Thursday, June 2, 2016
Arrival 6 P.M. | Program 6:30 P.M. | Reception 7:15 P.M.
Student Services Center | 9500 Gilman Drive, La Jolla, CA 92093
Guest parking is available in the Gilman Parking Structure. Please enter the west side entrance of the Gilman structure located on Russell Ln. and see attendant for a parking permit. Complimentary parking will be available from 5:30pm – 6:30pm
Student Services Center
Free for Alumni & Members of the UC San Diego Family
| Gilman Parking Structure
Alumni across the country are loving UC San Diego & You, our inspiring faculty discussion series, and we’re excited to offer this event on campus for Alumni Weekend. Join campus leadership and fellow Tritons to hear from distinguished faculty who will share their passion projects and groundbreaking, brilliant work, from genetics and geography to language and literacy. Learn about the newest research while connecting with Tritons in your career field. Between UC San Diego and you, we’re changing the world.
Online Registration is part of Alumni Weekend
Join UC San Diego alumni and friends to discover how your university continues to shine, at home and abroad.
Space is limited. Reserve your seat today.
See what alumni have to say about UC San Diego & You
"(To) hear these awesome people -- the ones you read about in the news --
in front of you, in person; you get the chance to talk to them -- that's pretty great."
"The thing that people would miss out on -- if they didn't come to this event --
is all the different things UCSD offers that aren't necessarily what you got to major in."
"I had no idea UCSD was doing so much outside of San Diego and how much they were giving back to the community,
so just hearing about it and learning about it makes me proud to be an alum."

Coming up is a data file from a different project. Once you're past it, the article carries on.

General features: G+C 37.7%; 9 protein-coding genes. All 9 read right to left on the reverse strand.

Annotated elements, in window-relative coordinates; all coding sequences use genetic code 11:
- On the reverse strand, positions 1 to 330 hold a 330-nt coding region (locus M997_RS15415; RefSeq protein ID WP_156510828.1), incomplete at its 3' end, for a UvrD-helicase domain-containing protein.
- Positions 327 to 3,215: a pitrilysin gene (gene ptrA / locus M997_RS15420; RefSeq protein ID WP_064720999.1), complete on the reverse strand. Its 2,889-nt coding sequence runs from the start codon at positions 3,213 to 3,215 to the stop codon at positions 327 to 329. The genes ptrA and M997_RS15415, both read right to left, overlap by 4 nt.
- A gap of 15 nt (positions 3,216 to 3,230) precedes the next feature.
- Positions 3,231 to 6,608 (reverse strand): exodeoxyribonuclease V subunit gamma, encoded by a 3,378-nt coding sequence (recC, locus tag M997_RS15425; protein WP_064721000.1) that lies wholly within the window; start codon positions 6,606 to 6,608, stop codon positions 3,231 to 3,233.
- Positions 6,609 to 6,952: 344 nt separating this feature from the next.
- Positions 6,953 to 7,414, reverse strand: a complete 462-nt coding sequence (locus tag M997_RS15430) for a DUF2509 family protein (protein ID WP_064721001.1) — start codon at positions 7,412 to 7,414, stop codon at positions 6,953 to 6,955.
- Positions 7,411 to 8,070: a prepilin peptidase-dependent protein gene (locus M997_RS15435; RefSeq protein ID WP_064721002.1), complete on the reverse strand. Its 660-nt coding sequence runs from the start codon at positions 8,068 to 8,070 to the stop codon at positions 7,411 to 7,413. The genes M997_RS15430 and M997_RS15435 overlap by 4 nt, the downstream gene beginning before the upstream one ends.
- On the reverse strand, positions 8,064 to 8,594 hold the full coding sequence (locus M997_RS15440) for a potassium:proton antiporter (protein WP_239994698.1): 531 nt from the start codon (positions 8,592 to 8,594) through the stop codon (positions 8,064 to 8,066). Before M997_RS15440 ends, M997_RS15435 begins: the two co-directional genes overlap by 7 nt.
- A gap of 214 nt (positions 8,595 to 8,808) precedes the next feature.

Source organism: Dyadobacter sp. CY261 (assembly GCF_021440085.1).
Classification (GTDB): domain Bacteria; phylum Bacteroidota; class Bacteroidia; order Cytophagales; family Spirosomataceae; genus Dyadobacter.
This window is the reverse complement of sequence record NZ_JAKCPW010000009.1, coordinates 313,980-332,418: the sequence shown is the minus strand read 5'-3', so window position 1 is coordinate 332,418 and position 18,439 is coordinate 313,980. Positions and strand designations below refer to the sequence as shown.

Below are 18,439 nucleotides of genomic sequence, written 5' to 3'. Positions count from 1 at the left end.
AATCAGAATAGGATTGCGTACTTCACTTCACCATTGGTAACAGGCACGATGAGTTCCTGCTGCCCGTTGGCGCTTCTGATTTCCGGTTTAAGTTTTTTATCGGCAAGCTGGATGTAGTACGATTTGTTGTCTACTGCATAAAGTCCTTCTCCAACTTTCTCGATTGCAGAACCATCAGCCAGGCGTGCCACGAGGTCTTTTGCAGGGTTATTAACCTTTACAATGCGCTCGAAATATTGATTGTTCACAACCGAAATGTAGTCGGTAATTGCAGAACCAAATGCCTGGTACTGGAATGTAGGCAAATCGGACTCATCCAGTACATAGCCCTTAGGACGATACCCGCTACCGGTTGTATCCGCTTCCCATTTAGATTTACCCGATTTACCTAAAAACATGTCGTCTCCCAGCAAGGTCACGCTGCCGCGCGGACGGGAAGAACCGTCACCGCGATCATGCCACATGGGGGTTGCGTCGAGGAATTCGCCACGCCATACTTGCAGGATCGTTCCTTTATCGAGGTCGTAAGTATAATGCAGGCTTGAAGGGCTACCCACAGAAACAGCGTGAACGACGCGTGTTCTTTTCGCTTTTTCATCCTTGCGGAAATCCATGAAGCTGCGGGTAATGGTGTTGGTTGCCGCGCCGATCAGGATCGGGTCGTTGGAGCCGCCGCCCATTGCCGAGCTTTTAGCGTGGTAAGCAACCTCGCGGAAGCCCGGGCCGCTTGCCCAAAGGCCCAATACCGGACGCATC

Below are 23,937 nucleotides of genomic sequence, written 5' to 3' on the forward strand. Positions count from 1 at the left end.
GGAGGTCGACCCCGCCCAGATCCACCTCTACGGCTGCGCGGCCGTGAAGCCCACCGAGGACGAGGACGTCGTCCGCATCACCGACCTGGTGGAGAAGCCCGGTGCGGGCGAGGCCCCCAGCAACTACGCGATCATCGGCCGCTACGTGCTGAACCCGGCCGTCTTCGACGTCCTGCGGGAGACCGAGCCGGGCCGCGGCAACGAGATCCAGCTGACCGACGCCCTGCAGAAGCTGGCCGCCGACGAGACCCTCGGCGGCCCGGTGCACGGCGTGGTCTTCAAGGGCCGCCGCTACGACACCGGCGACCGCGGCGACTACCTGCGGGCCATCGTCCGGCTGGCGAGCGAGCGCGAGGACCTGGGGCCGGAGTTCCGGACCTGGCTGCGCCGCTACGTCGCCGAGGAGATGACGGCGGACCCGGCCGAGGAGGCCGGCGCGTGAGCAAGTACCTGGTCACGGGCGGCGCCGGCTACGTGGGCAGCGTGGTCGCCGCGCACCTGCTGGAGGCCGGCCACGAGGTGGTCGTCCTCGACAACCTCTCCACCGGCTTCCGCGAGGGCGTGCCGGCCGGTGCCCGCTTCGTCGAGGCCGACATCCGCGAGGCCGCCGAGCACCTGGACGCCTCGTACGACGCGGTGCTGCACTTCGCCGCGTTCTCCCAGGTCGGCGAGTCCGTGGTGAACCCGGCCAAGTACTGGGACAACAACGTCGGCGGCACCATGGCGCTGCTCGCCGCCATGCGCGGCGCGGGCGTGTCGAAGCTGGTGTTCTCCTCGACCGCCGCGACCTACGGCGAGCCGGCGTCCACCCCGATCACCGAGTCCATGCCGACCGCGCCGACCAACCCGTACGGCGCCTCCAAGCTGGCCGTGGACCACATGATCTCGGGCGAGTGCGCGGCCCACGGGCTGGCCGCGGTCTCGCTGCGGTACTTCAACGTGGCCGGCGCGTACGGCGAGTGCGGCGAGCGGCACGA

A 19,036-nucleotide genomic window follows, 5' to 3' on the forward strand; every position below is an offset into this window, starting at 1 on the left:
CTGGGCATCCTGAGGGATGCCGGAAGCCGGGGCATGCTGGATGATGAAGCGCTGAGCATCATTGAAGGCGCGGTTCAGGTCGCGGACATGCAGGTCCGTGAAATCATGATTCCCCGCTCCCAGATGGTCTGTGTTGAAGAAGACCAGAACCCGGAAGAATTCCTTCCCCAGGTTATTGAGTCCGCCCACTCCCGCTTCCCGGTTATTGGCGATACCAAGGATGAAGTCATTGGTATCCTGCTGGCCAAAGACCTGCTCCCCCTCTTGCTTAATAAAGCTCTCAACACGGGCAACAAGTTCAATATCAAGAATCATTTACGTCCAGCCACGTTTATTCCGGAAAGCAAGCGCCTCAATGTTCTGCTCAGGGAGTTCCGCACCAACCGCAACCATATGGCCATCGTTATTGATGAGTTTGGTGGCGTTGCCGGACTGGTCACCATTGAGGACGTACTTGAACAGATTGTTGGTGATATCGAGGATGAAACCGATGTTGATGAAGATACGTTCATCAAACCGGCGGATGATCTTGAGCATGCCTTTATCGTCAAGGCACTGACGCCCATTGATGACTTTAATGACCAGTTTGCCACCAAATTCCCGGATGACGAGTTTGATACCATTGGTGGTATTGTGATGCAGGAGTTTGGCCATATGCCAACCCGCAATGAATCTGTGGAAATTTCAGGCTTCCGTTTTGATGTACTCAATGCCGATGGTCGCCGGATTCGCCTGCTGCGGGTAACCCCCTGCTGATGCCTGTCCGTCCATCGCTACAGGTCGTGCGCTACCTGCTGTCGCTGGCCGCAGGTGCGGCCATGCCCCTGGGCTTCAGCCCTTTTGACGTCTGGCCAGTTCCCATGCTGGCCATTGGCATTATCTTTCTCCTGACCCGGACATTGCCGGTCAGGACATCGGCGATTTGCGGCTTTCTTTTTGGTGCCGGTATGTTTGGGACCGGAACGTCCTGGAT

Professor Coil focuses her research on how galaxies form and evolve with time and how their properties are related to the large-scale structure in which they are embedded. In what way does the dark matter halo and environment of a galaxy drive its evolution? Do environmental processes affect the fueling of supermassive black holes at the centers of galaxies? What role does feedback from supernovae winds play in the star formation history of a galaxy? She is understanding these questions through observational data, using multi-wavelength imaging and spectroscopy, and interpreting her findings by comparing with numerical and analytic simulations. Most of the data she uses are taken at two of the largest optical telescopes in the world: the Keck telescopes in Hawaii and the Magellan telescopes in Chile.
Dayo F. Gore is an Associate Professor in the Department of Ethnic Studies and the Critical Gender Studies program. She is also founder and co-convener of the Black Studies Project@UCSD and a member of the Consortium for Black Studies in California multi-campus research grant funded by the UC's office of the President. Dr. Gore earned a Ph.D. in History from New York University and has previously taught at the University of Massachusetts-Amherst. She is one of a new generation of young scholars active in preserving and exploring the infrequently chronicled history of 20th-century black women's radicalism, in the US and beyond.
She is the author of Radicalism at the Crossroads: African American Women Activists in the Cold War, co-editor of Want to Start of Revolution: Radical Women in the Black Freedom Struggle and her research has been supported by the Schomburg Center for Research in Black Culture and the Charles Warren Center for Studies in American History at Harvard University. Dr. Gore is currently at work on a book length study of African American women’s transnational travels and activism in the long twentieth century to be published by Princeton University Press.
Michael T. Tolley is an Assistant Professor in the department of Mechanical and Aerospace Engineering, and director of the Bioinspired Robotics and Design Lab in the Jacobs School of Engineering at the University of California, San Diego. His work explores robotic designs inspired by natural systems and enabled by digital fabrication. Previously, Tolley was a postdoctoral fellow at Harvard University’s Wyss Institute for Biologically Inspired Engineering, working in the Harvard Microbotics Laboratory from 2011 to fall 2014. He earned his Ph.D. and master’s from Cornell University and has a bachelor’s degree from McGill University. His work on soft robotics, advanced fabrication, and self-assembly has appeared in prestigious scientific journals including Science and Nature.